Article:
Corporate social responsibility (CSR) is the common term used to describe steps taken by pro-profit businesses to appraise and take responsibility for the company's impacts on environmental and social wellbeing. CSR consists not only of corporate donations to charity, but also employee engagement, environmental issues, and corporate governance. Numerous studies have shown that clients prefer to patronize businesses that show social responsibility.
When it comes to corporate donations to charity, corporations give in several ways, including grants or cash donations, cause related marketing,in kind gifts,sponsorships,and pro bono services.Companies also love to promote workplace donation through employee matching gifts programs and other endeavors that motivate their employees to give their money and/or time to charity.
Grants or cash donations are often distributed either through a company-sponsored foundation or directly through the company via a corporate giving program.
Company-sponsored foundation – The Company can establish a separately-administered private foundation. A company-sponsored foundation follows to the same rules as other foundations and must compile IRS documents that reveal their giving. It is more likely to have a website or webpage, explaining what they will and won’t finance, and application procedures– but is not always the case. Like any private foundation, a company-sponsored foundation can decide to only support pre-selected organizations.
Corporate giving programs – These are issued by the company itself, often via a dedicated department such as Community Relations or CSR. It may be hard to find information about an in-house corporate giving program, such as who they’ve given to, how much they’ve given, and what they support, unless the company chooses to make it public.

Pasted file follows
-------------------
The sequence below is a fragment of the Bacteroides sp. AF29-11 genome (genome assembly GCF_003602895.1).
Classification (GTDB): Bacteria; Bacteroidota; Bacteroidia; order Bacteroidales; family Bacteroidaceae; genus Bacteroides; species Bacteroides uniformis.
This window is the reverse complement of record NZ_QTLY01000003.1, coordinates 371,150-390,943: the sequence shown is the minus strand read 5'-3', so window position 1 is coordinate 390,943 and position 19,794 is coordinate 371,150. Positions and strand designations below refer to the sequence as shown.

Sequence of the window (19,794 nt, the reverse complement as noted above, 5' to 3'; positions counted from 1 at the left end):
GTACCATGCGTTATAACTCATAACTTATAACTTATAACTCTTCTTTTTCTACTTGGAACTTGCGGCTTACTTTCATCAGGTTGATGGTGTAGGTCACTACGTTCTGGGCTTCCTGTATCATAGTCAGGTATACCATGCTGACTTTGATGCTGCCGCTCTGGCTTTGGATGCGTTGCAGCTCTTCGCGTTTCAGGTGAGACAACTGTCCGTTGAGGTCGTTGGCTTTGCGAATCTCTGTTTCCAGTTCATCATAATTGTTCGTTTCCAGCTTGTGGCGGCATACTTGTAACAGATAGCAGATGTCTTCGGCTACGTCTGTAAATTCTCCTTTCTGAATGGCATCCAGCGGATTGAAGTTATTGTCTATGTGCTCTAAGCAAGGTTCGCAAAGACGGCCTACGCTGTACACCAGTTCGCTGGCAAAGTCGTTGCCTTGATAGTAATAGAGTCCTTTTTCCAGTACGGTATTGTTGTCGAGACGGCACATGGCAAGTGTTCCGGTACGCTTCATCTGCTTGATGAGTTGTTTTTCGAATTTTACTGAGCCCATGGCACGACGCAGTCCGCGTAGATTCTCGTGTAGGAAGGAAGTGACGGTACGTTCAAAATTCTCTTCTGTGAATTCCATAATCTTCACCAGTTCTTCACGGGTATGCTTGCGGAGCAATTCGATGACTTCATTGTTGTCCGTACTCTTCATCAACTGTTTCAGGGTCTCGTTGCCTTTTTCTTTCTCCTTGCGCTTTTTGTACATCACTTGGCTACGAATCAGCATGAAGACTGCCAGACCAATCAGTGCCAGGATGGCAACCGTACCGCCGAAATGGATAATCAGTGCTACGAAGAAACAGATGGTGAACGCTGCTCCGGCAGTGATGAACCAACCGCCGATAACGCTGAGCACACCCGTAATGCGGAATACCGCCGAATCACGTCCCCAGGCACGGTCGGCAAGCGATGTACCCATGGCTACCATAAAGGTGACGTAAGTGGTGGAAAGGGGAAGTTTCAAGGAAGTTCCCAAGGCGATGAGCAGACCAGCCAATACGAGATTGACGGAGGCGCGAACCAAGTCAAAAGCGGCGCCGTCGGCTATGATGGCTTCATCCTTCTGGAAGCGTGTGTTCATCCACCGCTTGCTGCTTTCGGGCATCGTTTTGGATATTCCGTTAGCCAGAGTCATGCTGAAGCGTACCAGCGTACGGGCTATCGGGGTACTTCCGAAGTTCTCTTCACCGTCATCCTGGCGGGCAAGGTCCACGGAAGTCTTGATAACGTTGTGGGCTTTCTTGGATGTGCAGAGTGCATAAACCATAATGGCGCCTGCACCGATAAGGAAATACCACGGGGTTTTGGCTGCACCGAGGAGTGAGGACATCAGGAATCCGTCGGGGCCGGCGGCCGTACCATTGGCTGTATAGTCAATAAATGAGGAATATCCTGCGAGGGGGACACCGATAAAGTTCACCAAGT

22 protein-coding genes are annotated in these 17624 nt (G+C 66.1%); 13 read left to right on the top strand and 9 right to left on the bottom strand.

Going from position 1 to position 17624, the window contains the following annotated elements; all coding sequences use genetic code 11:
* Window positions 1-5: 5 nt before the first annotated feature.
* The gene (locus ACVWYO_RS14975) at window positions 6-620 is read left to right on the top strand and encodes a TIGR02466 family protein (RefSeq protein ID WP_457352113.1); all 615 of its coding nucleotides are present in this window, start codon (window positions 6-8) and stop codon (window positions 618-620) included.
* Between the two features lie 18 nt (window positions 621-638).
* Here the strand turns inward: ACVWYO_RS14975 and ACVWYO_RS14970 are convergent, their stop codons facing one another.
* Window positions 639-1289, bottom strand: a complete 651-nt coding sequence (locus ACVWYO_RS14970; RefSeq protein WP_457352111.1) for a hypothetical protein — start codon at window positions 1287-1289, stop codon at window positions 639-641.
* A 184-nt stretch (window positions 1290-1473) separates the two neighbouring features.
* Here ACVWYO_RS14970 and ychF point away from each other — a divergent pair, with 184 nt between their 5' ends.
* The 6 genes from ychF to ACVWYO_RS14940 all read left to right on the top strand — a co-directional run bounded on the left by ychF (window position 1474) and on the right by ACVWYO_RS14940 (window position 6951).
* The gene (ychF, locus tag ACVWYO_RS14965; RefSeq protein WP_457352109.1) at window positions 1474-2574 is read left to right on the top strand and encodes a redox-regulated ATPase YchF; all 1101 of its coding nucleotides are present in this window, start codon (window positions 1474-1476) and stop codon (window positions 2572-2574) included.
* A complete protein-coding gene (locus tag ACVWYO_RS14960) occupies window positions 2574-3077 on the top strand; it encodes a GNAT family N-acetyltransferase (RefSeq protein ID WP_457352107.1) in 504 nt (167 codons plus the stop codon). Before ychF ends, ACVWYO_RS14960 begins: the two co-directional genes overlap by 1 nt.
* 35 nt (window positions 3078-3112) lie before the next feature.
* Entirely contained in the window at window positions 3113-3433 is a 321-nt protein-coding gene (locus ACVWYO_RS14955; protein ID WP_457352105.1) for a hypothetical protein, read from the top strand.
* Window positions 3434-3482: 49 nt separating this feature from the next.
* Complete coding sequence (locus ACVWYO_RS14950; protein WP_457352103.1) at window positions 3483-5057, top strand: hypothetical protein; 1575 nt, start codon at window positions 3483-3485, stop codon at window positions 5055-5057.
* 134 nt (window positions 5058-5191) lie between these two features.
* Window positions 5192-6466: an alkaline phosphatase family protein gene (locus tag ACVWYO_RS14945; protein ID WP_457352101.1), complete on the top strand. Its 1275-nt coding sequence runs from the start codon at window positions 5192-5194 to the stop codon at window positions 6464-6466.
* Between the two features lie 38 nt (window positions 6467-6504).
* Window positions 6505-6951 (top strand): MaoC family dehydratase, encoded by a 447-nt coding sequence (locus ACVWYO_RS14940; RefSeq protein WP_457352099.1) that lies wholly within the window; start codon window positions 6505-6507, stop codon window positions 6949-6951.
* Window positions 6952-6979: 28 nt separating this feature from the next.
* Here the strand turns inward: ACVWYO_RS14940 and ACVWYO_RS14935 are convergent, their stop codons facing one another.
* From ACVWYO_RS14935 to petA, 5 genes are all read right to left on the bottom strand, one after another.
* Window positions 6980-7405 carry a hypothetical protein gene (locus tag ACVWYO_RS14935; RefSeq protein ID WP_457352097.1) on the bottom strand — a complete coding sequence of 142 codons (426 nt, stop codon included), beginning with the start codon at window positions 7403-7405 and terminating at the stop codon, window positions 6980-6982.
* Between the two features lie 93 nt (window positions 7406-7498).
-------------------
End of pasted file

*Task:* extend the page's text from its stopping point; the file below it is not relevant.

Some companies have both. The corporate giving program gives them more caution about how much to give and who to give to, since it is not subject to IRS foundation obligations. A company could also give through a donor-advised fund or organize a public charity. How a corporation arranges its giving is principally determined by tax and legal factors that cannot really impact donors.
Grant seekers should always remember when approaching corporations that, unlike foundations, they don’t operate to give away cash. Many often look to benefit in some way from their philanthropic activities. A proposal to this type of funder should highlight how funding for your project will help the company achieve its own goals.
Corporate donation is motivated by a combination of self-interest and altruism. Most companies tend to prefer:
Causes or Organizations that their employees uphold with their own money and time. Sometimes a CEO’s beloved cause guides the company’s contributions; for instance, founder of the Wendy’s chain, Dave Thomas, was adopted as a child and the company is a key supporter of adoption and foster children.
Causes that tie with their business interests – for instance, Home Depot gives assistance and grants to build houses for veterans.
NGOs that are located and improve the quality of life in the geographic regions in which they operate.
While many individuals enjoy the glow of being a good corporate citizen, some companies are careful about revealing too much information about their philanthropic activities, to avoid: